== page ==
The Laws of Trading

The Laws of Trading

Everything is a trade – even if we aren't aware of it, we are almost always trading time, money, or attention whenever we make a decision.

Adverse selection - you will almost never be happy with a trade! If you get a good deal, you will have wished you had bought more. If you get a bad deal, you will think that you have overpaid. The counter-party almost always has more information than you do.

Types of risk – this was a new section for me, it basically outlines 7 different ways to look at risk. An important but under-mentioned type of risk is "liquidity risk" (which I have been seeing now). The idea here is that when you want to go an sell an equity or derivative... if the market is very much correlated with it, everyone will be trying to sell it at the same time. Your liquidity might dry up!

Generally speaking: you want to make the trade that minimizes liquidity risk.

There's also an interesting framework here around what your beliefs are and how you might want to trade. If you really believe in the stock out-performing, you might want to buy the stock itself. If you believe in the sector more than the stock and think the stock will be a bellwether, buy the sector ETF. If you think the economy will outperform, just by SPY. Each of these pools have greater and greater liquidity.

Buying options requires less capital, but almost always makes you less money.

Find the edge – generally the edge is something that 1) you recognize and nobody else does 2) you can actually act upon 3) is simple. The more words it takes to explain your edge, the worse it probably is.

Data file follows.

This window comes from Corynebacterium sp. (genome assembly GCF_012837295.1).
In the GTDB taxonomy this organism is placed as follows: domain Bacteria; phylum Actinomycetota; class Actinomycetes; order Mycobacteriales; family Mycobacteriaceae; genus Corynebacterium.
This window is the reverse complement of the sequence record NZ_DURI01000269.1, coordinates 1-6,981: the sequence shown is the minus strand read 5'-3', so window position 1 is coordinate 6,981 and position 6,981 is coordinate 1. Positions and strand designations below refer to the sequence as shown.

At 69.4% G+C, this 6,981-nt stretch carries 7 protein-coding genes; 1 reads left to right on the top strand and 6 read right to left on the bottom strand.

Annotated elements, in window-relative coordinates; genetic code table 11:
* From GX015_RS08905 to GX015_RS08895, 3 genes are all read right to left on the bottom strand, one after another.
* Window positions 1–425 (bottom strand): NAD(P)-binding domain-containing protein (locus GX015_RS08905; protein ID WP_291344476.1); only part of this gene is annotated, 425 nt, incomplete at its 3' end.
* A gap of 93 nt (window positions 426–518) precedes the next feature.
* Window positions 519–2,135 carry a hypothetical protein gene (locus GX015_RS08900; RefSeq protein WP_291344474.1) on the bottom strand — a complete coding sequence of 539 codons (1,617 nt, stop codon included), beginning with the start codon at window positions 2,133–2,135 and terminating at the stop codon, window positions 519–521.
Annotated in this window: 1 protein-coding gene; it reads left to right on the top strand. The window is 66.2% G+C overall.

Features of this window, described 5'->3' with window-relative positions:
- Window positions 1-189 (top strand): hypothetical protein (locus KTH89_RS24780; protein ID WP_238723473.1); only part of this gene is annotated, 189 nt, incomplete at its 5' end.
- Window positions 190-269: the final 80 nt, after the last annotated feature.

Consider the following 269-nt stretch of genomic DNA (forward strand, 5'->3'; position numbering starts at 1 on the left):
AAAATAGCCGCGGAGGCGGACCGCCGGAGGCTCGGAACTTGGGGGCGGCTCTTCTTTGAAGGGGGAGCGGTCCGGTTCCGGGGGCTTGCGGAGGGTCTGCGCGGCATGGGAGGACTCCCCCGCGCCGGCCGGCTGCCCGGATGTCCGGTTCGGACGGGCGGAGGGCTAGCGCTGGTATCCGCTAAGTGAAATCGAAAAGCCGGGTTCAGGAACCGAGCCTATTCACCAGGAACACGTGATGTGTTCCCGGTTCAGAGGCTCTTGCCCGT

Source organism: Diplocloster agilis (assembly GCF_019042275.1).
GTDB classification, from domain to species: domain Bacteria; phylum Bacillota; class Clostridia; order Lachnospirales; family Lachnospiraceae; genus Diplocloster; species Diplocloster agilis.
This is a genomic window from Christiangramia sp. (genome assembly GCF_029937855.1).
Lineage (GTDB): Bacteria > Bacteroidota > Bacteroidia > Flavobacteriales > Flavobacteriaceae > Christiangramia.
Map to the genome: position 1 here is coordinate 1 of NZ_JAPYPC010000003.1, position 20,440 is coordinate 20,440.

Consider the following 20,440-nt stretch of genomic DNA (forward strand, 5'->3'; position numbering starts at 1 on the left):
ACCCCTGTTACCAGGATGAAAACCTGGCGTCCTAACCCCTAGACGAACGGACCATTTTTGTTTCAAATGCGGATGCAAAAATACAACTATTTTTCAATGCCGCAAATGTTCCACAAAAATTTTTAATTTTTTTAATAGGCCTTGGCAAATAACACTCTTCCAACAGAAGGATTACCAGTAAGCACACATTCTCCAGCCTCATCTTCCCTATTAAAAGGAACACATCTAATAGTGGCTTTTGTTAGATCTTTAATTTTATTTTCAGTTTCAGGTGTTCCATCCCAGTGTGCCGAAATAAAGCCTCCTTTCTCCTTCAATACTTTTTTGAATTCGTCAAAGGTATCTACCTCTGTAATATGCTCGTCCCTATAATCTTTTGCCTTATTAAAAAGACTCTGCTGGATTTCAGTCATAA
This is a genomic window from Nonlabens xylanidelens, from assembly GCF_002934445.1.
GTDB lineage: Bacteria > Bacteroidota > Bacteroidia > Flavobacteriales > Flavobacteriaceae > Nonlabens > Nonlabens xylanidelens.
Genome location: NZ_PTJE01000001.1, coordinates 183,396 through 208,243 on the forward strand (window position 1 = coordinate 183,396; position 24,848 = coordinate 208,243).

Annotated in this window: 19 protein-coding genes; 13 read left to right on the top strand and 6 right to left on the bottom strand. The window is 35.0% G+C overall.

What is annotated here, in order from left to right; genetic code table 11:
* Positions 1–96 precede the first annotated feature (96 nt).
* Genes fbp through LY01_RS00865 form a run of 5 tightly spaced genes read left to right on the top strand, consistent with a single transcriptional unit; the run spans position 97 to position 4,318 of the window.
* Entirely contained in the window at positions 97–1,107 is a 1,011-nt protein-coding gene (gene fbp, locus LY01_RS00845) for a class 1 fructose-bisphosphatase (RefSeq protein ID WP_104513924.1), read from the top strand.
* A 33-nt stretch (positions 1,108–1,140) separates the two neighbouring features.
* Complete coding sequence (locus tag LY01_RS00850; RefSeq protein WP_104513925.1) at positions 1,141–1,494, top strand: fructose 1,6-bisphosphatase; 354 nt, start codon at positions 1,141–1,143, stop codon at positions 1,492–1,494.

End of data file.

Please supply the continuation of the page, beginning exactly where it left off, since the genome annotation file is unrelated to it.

Stories are useful – instead of trying to endlessly model the numbers, it's worth coming up with a simple yet powerful story of why you are making money. It's always possible to find some sort of random noise that indicates a strategy will make money (Stochastics vs Statistics)... but that rarely proves that this will be a good trading strategy.

G models and P models - models come in two forms: generative and phenomenological. Generative models are the “gears” approach to explanation, they predict the underlying mechanisms of why something happens. P models are only based upon empirical results or particular outcomes.

We’d generally prefer G models, but obviously you can’t get those in most cases. One interesting area discussed that I’d like to work on is forming G models of other people. I find myself more often afraid to joke with someone I don’t know very well, because I’m not sure they’ll take it the right way. With more practice g modeling, I can understand more of the motivations behind what they do. That said, we need to be careful-problems can come from incorrectly assessing why someone does what they do. The stories we tell ourselves are usually just that: stories.

Revealing edge – whenever someone proposes a trade, you have to ask yourself: "what is their edge?" And if their edge is really so good, why would they trade with me?

Aligning incentives – the section on aligning incentives is really interesting, in part because it discusses the fact that any sort of structure requires incentives to be aligned to solve the principal-agent problem. In finance, there's a problem where the fund managers are generally incentivized to take big, risky, bets, and then either close down the fund or raise another one. When fund managers are also investing the majority of their capital alongside the fund, that's when the incentives align.